The Senior Project is the capstone to a Waldorf education. Each student spends his or her entire senior year working on the project before presenting it to the public in the spring. Some projects have included building an astronomy observatory dome, learning Italian, exploring Indian vocal music and producing a documentary on the history of freestyle skiing.
In 10th and 11th grades, WSSS students have an opportunity to participate in a foreign language exchange program with other Waldorf schools in Europe. Students considering applying for an exchange must be in good academic and social standing. After completing the application process, our students study abroad for three to six months. In exchange, the Waldorf student from their European host family spends the same amount of time at our school, adding global perspective to classes and school life here in Saratoga. Advanced language studies are offered to our students who choose to go on exchange, as their language proficiency has significantly improved.
Middle and high school students begin with a process of their own scientific experimentation, observation and analysis rather than memorizing a list of laws and facts. In this way, students are taught “how” to think, not “what” to think. All four major scientific subject areas -- biology, chemistry, earth science and physics -- are taught throughout the four years, with 14 to 20-day main lesson blocks on specific topics within those subjects allowing students to have a deep immersion in the topic on a daily basis. You can find an outline of our four-year high school science curriculum here.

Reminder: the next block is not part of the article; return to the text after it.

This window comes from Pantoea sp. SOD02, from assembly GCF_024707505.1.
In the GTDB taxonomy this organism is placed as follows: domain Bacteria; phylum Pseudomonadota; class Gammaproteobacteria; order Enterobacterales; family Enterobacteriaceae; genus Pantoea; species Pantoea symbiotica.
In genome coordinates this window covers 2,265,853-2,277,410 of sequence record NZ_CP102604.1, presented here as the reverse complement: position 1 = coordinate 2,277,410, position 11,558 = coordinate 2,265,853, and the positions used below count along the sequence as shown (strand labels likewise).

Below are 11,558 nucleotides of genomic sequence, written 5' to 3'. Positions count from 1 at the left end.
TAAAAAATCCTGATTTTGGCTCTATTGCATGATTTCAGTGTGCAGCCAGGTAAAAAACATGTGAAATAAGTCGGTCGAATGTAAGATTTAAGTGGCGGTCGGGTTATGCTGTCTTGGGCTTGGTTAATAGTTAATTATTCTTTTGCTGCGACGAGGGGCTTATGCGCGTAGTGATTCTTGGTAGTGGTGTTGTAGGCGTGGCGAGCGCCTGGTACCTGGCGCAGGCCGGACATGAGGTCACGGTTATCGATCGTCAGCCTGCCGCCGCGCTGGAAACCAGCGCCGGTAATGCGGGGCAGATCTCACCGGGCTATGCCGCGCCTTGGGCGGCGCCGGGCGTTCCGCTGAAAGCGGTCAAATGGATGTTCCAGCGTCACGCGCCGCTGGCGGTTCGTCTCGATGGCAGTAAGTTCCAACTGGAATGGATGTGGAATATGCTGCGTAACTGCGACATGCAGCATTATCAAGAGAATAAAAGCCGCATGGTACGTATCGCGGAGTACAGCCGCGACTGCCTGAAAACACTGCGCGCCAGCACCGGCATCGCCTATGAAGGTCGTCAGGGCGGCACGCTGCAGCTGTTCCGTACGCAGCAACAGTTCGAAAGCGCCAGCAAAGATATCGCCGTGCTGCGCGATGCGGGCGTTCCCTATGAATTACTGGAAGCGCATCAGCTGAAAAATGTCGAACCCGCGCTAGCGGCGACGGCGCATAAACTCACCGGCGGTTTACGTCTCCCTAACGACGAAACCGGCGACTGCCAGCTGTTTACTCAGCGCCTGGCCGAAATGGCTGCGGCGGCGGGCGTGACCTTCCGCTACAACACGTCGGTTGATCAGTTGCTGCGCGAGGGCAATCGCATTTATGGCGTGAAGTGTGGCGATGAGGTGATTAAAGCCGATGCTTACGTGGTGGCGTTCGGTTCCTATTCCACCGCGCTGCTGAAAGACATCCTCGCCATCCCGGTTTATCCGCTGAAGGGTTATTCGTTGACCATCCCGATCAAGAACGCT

Tests and Technology
As in the lower and middle schools, high school students continue to create their own illustrated main lesson books. Computers and other technology, textbooks, and direct source material support students’ learning, which continues focus on classroom discussions, observation and hands-on experience. Beginning in high school, grades are assigned and meaningful assessments in the form of teacher-designed tests and quizzes contribute to learning. Students take standardized college admission tests (PSAT, SAT, ACT). Our students perform above the national average on the SATs, and several WSSS students have been named National Merit Commended Students based on their PSAT scores.